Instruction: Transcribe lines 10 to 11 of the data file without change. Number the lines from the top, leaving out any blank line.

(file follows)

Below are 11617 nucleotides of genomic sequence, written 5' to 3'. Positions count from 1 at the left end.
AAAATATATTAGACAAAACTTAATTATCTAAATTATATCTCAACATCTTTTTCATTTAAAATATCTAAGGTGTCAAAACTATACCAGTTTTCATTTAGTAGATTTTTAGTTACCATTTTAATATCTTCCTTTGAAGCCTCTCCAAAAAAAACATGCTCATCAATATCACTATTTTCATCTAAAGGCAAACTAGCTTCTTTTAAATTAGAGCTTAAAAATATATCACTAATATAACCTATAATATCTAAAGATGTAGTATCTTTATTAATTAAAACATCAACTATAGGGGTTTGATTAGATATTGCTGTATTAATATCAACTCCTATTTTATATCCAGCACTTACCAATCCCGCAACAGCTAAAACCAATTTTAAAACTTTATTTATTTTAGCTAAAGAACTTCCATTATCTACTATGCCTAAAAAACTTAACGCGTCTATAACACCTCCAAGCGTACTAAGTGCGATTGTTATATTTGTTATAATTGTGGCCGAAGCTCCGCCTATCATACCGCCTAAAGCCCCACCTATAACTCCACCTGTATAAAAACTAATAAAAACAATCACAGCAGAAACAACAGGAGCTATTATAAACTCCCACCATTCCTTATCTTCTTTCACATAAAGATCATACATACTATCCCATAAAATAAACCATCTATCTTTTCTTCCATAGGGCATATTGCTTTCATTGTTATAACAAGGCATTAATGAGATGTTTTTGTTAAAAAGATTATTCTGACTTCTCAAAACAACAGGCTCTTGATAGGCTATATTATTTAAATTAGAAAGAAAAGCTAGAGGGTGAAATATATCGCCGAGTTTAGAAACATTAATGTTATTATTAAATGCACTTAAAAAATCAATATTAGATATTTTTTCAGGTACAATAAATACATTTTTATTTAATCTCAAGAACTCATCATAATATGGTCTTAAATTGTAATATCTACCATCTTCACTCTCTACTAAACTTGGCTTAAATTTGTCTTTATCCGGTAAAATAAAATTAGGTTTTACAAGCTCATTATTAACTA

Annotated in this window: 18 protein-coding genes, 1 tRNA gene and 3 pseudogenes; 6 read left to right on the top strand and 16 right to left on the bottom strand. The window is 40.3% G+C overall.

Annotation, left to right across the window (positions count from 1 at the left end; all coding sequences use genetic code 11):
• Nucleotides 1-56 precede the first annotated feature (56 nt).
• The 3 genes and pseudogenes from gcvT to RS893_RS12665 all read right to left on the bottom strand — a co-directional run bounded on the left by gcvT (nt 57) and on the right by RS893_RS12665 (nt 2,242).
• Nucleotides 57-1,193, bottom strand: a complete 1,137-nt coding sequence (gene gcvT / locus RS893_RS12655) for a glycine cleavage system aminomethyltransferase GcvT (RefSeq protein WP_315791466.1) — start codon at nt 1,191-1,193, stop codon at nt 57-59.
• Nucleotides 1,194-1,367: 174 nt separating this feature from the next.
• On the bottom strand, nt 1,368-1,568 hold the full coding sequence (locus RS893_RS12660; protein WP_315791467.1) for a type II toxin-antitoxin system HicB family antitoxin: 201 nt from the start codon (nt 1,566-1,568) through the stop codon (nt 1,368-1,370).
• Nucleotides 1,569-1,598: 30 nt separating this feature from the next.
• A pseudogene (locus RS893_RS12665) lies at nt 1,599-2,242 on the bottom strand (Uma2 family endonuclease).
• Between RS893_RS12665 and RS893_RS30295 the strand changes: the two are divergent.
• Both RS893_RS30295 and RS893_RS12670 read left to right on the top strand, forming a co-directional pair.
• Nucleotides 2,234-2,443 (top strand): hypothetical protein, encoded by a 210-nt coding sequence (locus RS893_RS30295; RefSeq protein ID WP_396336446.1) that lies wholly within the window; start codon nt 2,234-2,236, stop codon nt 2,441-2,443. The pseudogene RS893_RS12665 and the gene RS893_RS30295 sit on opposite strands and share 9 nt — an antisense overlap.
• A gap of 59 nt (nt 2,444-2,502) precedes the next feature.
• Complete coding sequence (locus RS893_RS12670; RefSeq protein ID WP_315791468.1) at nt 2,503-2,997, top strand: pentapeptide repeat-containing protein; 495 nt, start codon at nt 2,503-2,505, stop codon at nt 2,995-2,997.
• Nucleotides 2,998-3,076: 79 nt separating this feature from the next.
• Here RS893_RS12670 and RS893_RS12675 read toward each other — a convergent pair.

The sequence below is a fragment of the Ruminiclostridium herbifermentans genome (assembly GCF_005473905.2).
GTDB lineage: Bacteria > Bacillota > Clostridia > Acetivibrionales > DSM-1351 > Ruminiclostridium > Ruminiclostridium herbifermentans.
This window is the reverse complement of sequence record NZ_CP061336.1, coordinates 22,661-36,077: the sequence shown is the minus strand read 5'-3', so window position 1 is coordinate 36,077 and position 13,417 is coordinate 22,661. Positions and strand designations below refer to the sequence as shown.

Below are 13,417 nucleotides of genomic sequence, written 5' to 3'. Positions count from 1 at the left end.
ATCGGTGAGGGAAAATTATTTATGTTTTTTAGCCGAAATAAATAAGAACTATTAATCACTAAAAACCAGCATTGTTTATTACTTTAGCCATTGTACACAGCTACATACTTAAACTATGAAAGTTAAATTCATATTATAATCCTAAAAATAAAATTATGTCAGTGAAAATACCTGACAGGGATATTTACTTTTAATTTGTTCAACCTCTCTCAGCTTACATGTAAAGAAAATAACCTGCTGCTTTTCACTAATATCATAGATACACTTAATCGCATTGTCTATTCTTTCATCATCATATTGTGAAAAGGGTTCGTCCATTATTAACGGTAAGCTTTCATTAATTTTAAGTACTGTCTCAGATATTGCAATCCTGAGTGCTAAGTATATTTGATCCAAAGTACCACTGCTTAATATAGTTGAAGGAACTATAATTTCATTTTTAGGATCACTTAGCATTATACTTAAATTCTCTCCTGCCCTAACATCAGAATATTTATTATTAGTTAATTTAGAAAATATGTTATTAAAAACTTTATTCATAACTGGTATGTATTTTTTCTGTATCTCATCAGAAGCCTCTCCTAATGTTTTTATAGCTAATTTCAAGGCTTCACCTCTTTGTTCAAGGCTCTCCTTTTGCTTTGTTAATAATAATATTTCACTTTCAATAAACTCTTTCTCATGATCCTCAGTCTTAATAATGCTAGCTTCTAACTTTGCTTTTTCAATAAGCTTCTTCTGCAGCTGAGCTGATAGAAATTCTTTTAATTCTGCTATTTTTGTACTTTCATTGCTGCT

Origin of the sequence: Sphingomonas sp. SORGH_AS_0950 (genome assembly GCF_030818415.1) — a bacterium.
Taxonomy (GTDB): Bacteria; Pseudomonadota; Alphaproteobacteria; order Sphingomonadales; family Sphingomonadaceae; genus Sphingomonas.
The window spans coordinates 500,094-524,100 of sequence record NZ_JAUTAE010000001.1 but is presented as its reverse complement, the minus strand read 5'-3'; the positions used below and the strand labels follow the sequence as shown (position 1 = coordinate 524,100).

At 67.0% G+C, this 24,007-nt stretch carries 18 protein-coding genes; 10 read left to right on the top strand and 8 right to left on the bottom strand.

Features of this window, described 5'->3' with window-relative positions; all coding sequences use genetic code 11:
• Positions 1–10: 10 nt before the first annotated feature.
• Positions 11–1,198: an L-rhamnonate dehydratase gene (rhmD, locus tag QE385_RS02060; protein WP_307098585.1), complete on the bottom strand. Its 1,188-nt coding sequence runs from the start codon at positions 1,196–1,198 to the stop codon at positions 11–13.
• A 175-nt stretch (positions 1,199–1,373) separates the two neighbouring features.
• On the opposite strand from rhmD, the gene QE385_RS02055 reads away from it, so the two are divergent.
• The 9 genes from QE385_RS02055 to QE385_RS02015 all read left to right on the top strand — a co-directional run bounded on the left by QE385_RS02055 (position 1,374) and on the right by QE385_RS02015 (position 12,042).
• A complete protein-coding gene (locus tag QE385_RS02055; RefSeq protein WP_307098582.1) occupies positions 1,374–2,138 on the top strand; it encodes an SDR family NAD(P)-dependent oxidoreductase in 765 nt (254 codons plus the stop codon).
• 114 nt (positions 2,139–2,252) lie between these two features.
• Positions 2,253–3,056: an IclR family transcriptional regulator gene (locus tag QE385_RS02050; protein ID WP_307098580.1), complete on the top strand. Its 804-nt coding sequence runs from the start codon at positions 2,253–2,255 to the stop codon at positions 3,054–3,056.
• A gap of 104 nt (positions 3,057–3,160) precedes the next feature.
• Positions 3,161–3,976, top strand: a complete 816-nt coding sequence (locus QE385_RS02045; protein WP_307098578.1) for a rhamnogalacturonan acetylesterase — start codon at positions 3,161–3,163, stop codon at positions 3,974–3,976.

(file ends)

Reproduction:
• Nucleotides 1,569-1,598: 30 nt separating this feature from the next.
• A pseudogene (locus RS893_RS12665) lies at nt 1,599-2,242 on the bottom strand (Uma2 family endonuclease).